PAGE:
Permission to Give Birth – part 1

25 Jan

The first thing a Chinese woman has to do when she discovers she’s pregnant is to get a “Permission to Give Birth” documentTo get it she has to apply for it – in a bureau and she has to take her marriage certificate. It is illegal for a nonmarried couple to have a baby. If she doesn’t get the permission to give birth, she can’t deliver in a hospital. This also means  that her child won’t be able to have identity papers, go to school, work, travel, or even live in another city.He will be marginalized; socially unaccepted. 

When I found out I was pregnant, I was extremely happy. I rushed to see my very close friend and neighbor to share my excitement.  The second thing was to see a doctor,who could confirm the pregnancy with a blood test.

The first question my Chinese doctor asked was, Do you want to keep this baby?” I said, “Of course.”

The only other questions she asked were the father’s name, my date of birth, and after a quick calculation, she asked me to come back in 2 weeks for the first ultrasound.

In the meantime she asked me to do the following:

– Not to use my computer

– Not to use my cell phone

Not to eat raw food

– To watch as little TV as necessary

– To drink fortified milk powder every day

– To stay away from cats and dogs

– To eat a lot of fruit

– To eat a lot of meat

Since my pregnancy was going well my doctor decided not to overdo it with excessive blood and urine tests, just the regular ultrasound  schedule.

As foreigners, we were allowed to know the gender of our child. Because of China’s one child policy, doctors are not allowed to reveal the gender of a foetus while it is still in the womb, but this is slowly changing in the cities because some doctors consider they are not dealing with farmers anymore who would get rid of the baby if it’s a girl. If the doctors are caught they can have their practice removed and face very high fines.

At our first 3D ultrasound, the nurse asked us if we wanted a DVD of the scans. We were excited. We said yes. She then informed us that they had a viewing roomwhere all our friends and family could watch the DVD’s of each ultrasound. That was a bit extreme, so we said no. But the truth is that when we got the videos, we sent them to our families by email.

At the second ultrasound, the same nurse screamed, “Aiiiiiiiiiiii, so cute! But look at the HUGE nose!!”

I didn’t understand, the nose looked normal. Even tiny. But then I was the mother after all.

Was my baby a monster?

They see babies every day. They must know better than me. Then she called another nurse who was walking by and told her, laughing,Look, look at this baby’s nose!

A very close Chinese friend who was present, noticed that I was on the verge of crying. She sweetly said,Don’t worry. We Chinese have very flat noses, so for us this is a big nose. But we consider big noses are good. To have a bump on your nose is even considered good luck.”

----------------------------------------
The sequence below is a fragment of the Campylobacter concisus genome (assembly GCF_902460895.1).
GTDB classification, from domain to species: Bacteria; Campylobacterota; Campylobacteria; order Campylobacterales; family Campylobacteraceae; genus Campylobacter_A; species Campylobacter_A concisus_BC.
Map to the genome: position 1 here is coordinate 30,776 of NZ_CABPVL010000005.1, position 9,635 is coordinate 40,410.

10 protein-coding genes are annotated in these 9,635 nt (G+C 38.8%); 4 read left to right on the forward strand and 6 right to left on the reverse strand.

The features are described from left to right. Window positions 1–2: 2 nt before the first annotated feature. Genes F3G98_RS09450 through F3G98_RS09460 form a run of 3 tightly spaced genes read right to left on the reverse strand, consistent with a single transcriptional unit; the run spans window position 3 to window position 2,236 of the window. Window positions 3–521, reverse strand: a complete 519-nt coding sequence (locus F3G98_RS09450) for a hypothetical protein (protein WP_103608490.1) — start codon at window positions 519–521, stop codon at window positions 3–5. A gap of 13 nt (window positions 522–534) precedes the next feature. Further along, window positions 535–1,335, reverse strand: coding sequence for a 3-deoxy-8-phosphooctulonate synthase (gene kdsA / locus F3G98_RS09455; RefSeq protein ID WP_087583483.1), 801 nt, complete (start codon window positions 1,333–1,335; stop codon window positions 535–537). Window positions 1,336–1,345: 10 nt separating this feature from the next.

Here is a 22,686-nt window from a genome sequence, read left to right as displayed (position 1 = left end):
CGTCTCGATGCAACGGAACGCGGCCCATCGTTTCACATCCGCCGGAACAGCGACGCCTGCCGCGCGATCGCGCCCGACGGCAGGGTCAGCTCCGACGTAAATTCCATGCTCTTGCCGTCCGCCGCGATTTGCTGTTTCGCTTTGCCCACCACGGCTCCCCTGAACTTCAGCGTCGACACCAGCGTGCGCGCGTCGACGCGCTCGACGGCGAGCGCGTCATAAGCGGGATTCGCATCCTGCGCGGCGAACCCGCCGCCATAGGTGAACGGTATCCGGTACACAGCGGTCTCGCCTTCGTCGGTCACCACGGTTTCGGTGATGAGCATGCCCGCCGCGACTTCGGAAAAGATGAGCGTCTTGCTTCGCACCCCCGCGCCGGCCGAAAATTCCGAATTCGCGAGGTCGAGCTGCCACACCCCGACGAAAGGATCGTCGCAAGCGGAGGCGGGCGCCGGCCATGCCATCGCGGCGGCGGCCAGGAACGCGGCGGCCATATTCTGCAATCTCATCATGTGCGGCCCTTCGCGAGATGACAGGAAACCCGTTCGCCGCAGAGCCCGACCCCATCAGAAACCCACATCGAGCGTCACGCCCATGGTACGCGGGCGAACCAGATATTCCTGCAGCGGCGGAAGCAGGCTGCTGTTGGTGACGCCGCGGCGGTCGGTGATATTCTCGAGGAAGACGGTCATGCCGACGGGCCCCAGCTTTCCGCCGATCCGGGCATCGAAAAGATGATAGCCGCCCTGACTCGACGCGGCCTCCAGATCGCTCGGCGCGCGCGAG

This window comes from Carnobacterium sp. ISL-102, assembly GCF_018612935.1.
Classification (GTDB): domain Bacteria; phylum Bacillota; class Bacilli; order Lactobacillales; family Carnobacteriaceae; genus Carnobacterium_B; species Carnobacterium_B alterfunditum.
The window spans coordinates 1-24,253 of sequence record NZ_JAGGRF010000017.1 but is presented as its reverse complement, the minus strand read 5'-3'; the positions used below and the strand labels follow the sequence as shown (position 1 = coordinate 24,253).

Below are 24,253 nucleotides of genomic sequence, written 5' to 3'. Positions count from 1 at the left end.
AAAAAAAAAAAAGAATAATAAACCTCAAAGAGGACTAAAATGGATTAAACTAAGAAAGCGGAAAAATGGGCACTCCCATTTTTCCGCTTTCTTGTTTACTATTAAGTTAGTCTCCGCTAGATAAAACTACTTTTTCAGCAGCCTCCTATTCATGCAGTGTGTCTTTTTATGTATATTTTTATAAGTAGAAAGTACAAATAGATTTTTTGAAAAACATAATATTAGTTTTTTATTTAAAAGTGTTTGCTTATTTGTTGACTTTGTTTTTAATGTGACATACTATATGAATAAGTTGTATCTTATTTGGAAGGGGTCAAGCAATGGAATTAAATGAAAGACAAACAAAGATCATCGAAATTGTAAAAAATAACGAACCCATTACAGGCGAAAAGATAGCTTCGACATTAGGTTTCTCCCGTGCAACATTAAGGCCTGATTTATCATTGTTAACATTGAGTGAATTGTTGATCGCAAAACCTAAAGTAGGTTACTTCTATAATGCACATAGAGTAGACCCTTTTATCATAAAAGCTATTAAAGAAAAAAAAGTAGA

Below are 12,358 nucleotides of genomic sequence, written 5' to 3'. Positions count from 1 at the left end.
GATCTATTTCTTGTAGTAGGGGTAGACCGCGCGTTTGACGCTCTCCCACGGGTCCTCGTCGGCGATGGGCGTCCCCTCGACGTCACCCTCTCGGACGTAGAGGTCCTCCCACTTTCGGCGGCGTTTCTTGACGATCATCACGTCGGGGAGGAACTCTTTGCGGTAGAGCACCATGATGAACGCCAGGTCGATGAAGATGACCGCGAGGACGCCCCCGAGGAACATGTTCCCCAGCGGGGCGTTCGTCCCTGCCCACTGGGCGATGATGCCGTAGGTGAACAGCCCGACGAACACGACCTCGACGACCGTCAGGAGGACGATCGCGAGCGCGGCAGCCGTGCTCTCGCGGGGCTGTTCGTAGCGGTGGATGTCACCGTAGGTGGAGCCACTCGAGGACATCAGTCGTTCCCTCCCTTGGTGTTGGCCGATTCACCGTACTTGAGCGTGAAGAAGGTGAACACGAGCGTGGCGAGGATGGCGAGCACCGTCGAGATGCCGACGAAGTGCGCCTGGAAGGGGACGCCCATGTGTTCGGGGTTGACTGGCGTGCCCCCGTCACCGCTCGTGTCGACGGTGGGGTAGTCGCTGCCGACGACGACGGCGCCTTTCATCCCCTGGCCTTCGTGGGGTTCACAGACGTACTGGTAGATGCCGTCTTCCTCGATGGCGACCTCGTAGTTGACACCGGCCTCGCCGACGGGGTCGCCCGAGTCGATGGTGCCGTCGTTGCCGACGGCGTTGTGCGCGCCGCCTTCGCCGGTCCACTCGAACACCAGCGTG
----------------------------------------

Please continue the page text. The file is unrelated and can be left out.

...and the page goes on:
It made me feel a tiny bit better.

But it was the same story at every single ultrasound over the following 5 months.

Scan. “Heart ok”.

Scan scan. Brain ok”

Scan scan scan. ” Ooooooh look, look, look. A big nose. There’s laughing, calling out to the other nurses, and pointing at the baby’s nose.

At my 7 month check up, I requested a private appointment with the doctor to discuss my birth plan. I was a bit afraid of the cultural differences and wanted to talk about the  Chinese procedures. I asked for it because the visits to the doctor here are always made with an open door. Anyone can come in, ask a question, sit and stare at you until you are done. She simply said “no need for a private appointment” and closed the door. For the first time I saw her relax.

Shput down her pen, and with a smile said: “So what do you want to discuss?”

MeCan my husband be present at the birth?

Doctor: Usually family members are not allowed in because in China, hundreds of people would crowd into the room. I think it’s in the mother’s best interest to be able to focus. But if your husband manages to stay calm, he can be present.

Me: Unless there is a medical problem, I want to have a natural birth.

Doctor: Fantastic we encourage that! Currently at ourhospital we have only 40% rate of natural birth.The management has asked us to increase this number.

Me: If possible, I don’t want any drugs.

The doctor smiles: Ok, I will give them to you only if you ask.

Me: I want my baby with me at all times and I’mplanning to breastfeed exclusively. I don’t want anyone to give water or formula to my baby.

Doctor: your baby will be with you all the time. Nobody else will feed her unless there is a medical problem.

I am amazed. So far she says exactly what I want to hear.

Me: Can you wait until the umbilical cord stops pulsating before you cut it? In Europe we believe that it reduces the risk of jaundice.

 Doctor (suddenly more serious)We believe the opposite. The more you allow the baby to take blood from the placenta once it’s born, the more problems you have.

 MeBut can you please leave it if we ask you to?

Doctor: I’m sorry. I can’t do that. This is a medical issue. I am responsible for the delivery.

Then she asked “What do you want to do with the placenta?” I was caught off guard.

“What do you mean?”

Well, in China, some people want to take it home,she said, almost whispering.

That’s when I remembered someone had mentioned to me that some people here cook the placenta and eat it. Apparently it is extremely good for you.

No, no I don’t want it. I said in disgust.

Well you can rest assured, in this hospital we destroy it after birth.

 

For a second there, I had a doubt. This is country where  black markets are bigger than legal markets. I had to focus on answering the next question in order to forget the image of people sitting around a table eating my placenta.